When Money arrives, I greet her at the door, hoping she doesn’t notice the rotted sill and threshold, the damaged door frame, and the fact that the outside door has gaps underneath it large enough to admit a squirrel in search of winter housing. I take her through the lovely, shabby, wood-lined sun porch, another door that has clearly been kicked in at some point, and into a narrow little hallway leading to the kitchen door. Everything is clean, swept, mopped, scrubbed. I give Money the tour of my living space. The cats come to investigate. (Does Money even like cats? I don’t know. I don’t want to know in case the answer is no. If she doesn’t like cats, one is sure to jump in her lap.)
Izzy & Ozzy; Fall, 2020
Money has picked up our order. I gather cutlery, plates, glasses. We sit down to eat. I am nervous, tense. The last thing I want to do is eat, but I do. I ask a couple of questions to get her talking and we chat in between bites. I wait for the curled lip, the sneer hidden within polite words, the fleeting contemptuous expression on Money’s face I know will be coming.
Money’s fingernails are unpainted. She’s wearing plain gold hoops in her ears. She’s dressed in unmatched leggings and a sweater. No makeup. I realize I expected something quite different …
And then my flow dried up and I came to a sudden stop, realizing I expected, in fact, my late maternal grandmother, who was always made up, bejeweled, well-coiffed, and wore little designer or custom-tailored (in Hong Kong) skirts and jackets and high heels. I expected her gold watch, expensive perfume, perfect manicure, and big, heavy rings. I expected her vivacious social cocktail chatter (gold monogrammed cocktail napkins). I expected her small brown eyes to turn mean, to tell me to act like a lady, to use my napkin, to keep my knees together. I expected the Jekyll-and-Hyde experience of watching her flirt, even when well into her 80s, and smile, and bat her nearly denuded eyelashes, still thick with mascara, with every male in the room and then the sharp little knife buried in a smiling comment or an aside about my looks, my conversation, my choices, and my behavior.
Gram, as we called her, had money. A lot of it. She was widowed young, inheriting considerable wealth from my grandfather. When her daughter, my mother, was divorced with two young children, Gram financed the family. By which I mean she demanded invoices, receipts, and bills, and gave Mom just enough to cover things and no more. No allowance. No lump sum. Mom had to ask specifically for every penny. Gram made her grovel. It was an exercise in humiliation. When Gram came to visit she hounded Mom about her marriage (Gram hated my father), her divorce, her stupidity and bad judgement. Mom went back to school to get a degree in order to get a job and support her children. We became latch key kids. I was assigned to care for my younger brother; we both were assigned to care for the animals, though the horses were sold during the divorce, taking the core of Mom’s happiness with them and leaving only bitterness and grief behind.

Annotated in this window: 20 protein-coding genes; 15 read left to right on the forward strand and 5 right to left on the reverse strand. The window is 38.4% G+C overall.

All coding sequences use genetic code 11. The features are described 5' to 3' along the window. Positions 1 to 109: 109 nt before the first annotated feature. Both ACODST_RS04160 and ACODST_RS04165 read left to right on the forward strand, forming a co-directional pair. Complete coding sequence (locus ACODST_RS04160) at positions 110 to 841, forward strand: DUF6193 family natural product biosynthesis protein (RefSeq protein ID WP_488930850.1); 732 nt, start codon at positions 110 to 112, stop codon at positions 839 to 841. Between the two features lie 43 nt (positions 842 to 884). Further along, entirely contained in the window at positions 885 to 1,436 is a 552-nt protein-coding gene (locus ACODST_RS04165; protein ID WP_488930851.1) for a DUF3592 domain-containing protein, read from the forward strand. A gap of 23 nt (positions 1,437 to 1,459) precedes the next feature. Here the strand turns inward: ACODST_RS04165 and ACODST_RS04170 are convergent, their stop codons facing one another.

Photo by Hailey Kean on Unsplash
Every night, after I went to bed, I listened to Mom cry while she sat at her desk in her bedroom down the hall and dealt with the bills and finances or did coursework. I was often hungry because I felt guilty about eating food Mom would have to ask Gram to help pay for. I was 11 years old. Yet Mom remained loyal, thanking Gram for her grudging support, telling everyone how lucky we were to have her mother, who loved us, to help out. I don’t think she dared do anything else. Mom cared for her mother until the end of her life, when she died in a nursing home in her 90s.
Only one time did Mom break down in front me. “I’ve never pleased that woman one single day in my life,” she sobbed. It was true. She didn’t. And she tried every single damn day. I never pleased Gram a day in my life, either, but I didn’t try. I did not love my grandmother.
That moment of truth was never referred to again. By either of us. I’m sure, had I tried to talk about it later, Mom would have denied saying it. The world, especially her male relatives, saw Gram as charming, entertaining, gregarious, and generous. She could be all those things. But could also be abusive, toxic, selfish, and manipulative. She became (I discover), in my mind, the face and personification of Money. Money weaponized. Money withheld. Money rather than love or true connection. Money as a tool for power, control, and shame.
Every dollar of “help” Gram gave us was, as far as I was concerned, soaked in Mom’s blood and tears.
So, I’ve had a difficult relationship with money. Surprise, surprise. This exercise revealed to me the roots of my self-sabotage and conflicted feelings about “success,” which in my family meant plenty of money. In many ways I feel very successful, but I’ve always struggled financially. The work I’ve done and loved (being a librarian (yes, I have a degree); working with animals, children, the elderly; teaching swimming; lifeguarding; working in the public school system; working in hospitals; storytelling; and medical transcription) are not high-paying jobs in terms of money. The work of my heart, writing, has so far not earned me a single penny. All this contribution, all this creativity, all this love and care for animals and people and books, doesn’t count and is a matter of shame because I haven’t made much money. How sad and messed up is that?